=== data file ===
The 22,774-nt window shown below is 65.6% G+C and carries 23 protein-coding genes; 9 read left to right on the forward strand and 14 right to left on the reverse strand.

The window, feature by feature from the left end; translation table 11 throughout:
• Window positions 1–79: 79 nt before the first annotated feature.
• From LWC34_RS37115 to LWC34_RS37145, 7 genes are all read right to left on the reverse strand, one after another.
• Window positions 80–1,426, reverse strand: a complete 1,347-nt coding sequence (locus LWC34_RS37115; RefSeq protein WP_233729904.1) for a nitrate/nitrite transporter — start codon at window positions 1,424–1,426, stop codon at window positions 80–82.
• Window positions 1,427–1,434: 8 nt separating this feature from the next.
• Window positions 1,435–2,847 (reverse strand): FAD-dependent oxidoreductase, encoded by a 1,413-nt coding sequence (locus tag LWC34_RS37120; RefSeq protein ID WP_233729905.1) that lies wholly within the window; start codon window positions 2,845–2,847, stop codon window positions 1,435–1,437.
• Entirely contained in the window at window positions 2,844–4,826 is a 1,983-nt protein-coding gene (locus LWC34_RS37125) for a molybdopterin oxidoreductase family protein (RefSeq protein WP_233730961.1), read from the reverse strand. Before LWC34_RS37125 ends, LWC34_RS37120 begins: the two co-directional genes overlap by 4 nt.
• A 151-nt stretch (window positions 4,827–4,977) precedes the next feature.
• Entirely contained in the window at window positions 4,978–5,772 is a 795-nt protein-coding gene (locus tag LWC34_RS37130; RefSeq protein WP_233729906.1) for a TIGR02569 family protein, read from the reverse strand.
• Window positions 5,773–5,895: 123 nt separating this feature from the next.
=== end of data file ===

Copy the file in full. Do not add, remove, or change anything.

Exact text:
The 22,774-nt window shown below is 65.6% G+C and carries 23 protein-coding genes; 9 read left to right on the forward strand and 14 right to left on the reverse strand.

The window, feature by feature from the left end; translation table 11 throughout:
• Window positions 1–79: 79 nt before the first annotated feature.
• From LWC34_RS37115 to LWC34_RS37145, 7 genes are all read right to left on the reverse strand, one after another.
• Window positions 80–1,426, reverse strand: a complete 1,347-nt coding sequence (locus LWC34_RS37115; RefSeq protein WP_233729904.1) for a nitrate/nitrite transporter — start codon at window positions 1,424–1,426, stop codon at window positions 80–82.
• Window positions 1,427–1,434: 8 nt separating this feature from the next.
• Window positions 1,435–2,847 (reverse strand): FAD-dependent oxidoreductase, encoded by a 1,413-nt coding sequence (locus tag LWC34_RS37120; RefSeq protein ID WP_233729905.1) that lies wholly within the window; start codon window positions 2,845–2,847, stop codon window positions 1,435–1,437.
• Entirely contained in the window at window positions 2,844–4,826 is a 1,983-nt protein-coding gene (locus LWC34_RS37125) for a molybdopterin oxidoreductase family protein (RefSeq protein WP_233730961.1), read from the reverse strand. Before LWC34_RS37125 ends, LWC34_RS37120 begins: the two co-directional genes overlap by 4 nt.
• A 151-nt stretch (window positions 4,827–4,977) precedes the next feature.
• Entirely contained in the window at window positions 4,978–5,772 is a 795-nt protein-coding gene (locus tag LWC34_RS37130; RefSeq protein WP_233729906.1) for a TIGR02569 family protein, read from the reverse strand.
• Window positions 5,773–5,895: 123 nt separating this feature from the next.